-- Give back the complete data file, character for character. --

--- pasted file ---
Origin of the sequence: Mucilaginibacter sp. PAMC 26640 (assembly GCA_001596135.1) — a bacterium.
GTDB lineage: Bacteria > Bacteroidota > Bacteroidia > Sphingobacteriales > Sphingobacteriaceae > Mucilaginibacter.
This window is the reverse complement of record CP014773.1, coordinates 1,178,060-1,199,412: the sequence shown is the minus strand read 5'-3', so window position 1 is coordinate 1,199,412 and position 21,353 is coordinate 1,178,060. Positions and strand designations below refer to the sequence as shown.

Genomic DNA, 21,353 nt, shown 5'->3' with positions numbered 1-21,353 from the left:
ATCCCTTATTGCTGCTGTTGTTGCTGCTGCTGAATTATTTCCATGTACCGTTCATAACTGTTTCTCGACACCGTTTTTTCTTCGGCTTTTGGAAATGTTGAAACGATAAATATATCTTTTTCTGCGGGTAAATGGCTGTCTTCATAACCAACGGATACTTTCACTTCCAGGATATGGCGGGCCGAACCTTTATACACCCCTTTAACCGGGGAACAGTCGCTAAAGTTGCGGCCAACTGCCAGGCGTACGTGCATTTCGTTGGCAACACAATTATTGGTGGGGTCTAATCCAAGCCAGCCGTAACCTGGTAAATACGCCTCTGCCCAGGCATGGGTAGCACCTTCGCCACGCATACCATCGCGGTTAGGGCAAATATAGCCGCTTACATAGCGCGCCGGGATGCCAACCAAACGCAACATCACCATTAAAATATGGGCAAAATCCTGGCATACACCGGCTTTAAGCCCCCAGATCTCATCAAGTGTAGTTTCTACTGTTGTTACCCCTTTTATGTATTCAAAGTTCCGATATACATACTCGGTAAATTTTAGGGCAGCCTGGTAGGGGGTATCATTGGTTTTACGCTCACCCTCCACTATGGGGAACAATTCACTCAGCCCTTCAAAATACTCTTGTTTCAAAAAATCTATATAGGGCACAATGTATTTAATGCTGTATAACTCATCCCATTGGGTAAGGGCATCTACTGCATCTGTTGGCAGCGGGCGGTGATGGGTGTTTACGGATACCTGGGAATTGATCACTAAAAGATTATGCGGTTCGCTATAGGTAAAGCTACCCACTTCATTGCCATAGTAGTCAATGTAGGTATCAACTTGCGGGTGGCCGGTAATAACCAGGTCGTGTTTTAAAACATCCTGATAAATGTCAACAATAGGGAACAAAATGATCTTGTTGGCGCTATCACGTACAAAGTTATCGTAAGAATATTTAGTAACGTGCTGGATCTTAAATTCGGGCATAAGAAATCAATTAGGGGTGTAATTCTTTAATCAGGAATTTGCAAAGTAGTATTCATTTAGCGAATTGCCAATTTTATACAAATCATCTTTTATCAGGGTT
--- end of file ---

Origin of the sequence: Mucilaginibacter sp. PAMC 26640 (assembly GCA_001596135.1) — a bacterium.
GTDB lineage: Bacteria > Bacteroidota > Bacteroidia > Sphingobacteriales > Sphingobacteriaceae > Mucilaginibacter.
This window is the reverse complement of record CP014773.1, coordinates 1,178,060-1,199,412: the sequence shown is the minus strand read 5'-3', so window position 1 is coordinate 1,199,412 and position 21,353 is coordinate 1,178,060. Positions and strand designations below refer to the sequence as shown.

Genomic DNA, 21,353 nt, shown 5'->3' with positions numbered 1-21,353 from the left:
ATCCCTTATTGCTGCTGTTGTTGCTGCTGCTGAATTATTTCCATGTACCGTTCATAACTGTTTCTCGACACCGTTTTTTCTTCGGCTTTTGGAAATGTTGAAACGATAAATATATCTTTTTCTGCGGGTAAATGGCTGTCTTCATAACCAACGGATACTTTCACTTCCAGGATATGGCGGGCCGAACCTTTATACACCCCTTTAACCGGGGAACAGTCGCTAAAGTTGCGGCCAACTGCCAGGCGTACGTGCATTTCGTTGGCAACACAATTATTGGTGGGGTCTAATCCAAGCCAGCCGTAACCTGGTAAATACGCCTCTGCCCAGGCATGGGTAGCACCTTCGCCACGCATACCATCGCGGTTAGGGCAAATATAGCCGCTTACATAGCGCGCCGGGATGCCAACCAAACGCAACATCACCATTAAAATATGGGCAAAATCCTGGCATACACCGGCTTTAAGCCCCCAGATCTCATCAAGTGTAGTTTCTACTGTTGTTACCCCTTTTATGTATTCAAAGTTCCGATATACATACTCGGTAAATTTTAGGGCAGCCTGGTAGGGGGTATCATTGGTTTTACGCTCACCCTCCACTATGGGGAACAATTCACTCAGCCCTTCAAAATACTCTTGTTTCAAAAAATCTATATAGGGCACAATGTATTTAATGCTGTATAACTCATCCCATTGGGTAAGGGCATCTACTGCATCTGTTGGCAGCGGGCGGTGATGGGTGTTTACGGATACCTGGGAATTGATCACTAAAAGATTATGCGGTTCGCTATAGGTAAAGCTACCCACTTCATTGCCATAGTAGTCAATGTAGGTATCAACTTGCGGGTGGCCGGTAATAACCAGGTCGTGTTTTAAAACATCCTGATAAATGTCAACAATAGGGAACAAAATGATCTTGTTGGCGCTATCACGTACAAAGTTATCGTAAGAATATTTAGTAACGTGCTGGATCTTAAATTCGGGCATAAGAAATCAATTAGGGGTGTAATTCTTTAATCAGGAATTTGCAAAGTAGTATTCATTTAGCGAATTGCCAATTTTATACAAATCATCTTTTATCAGGGTT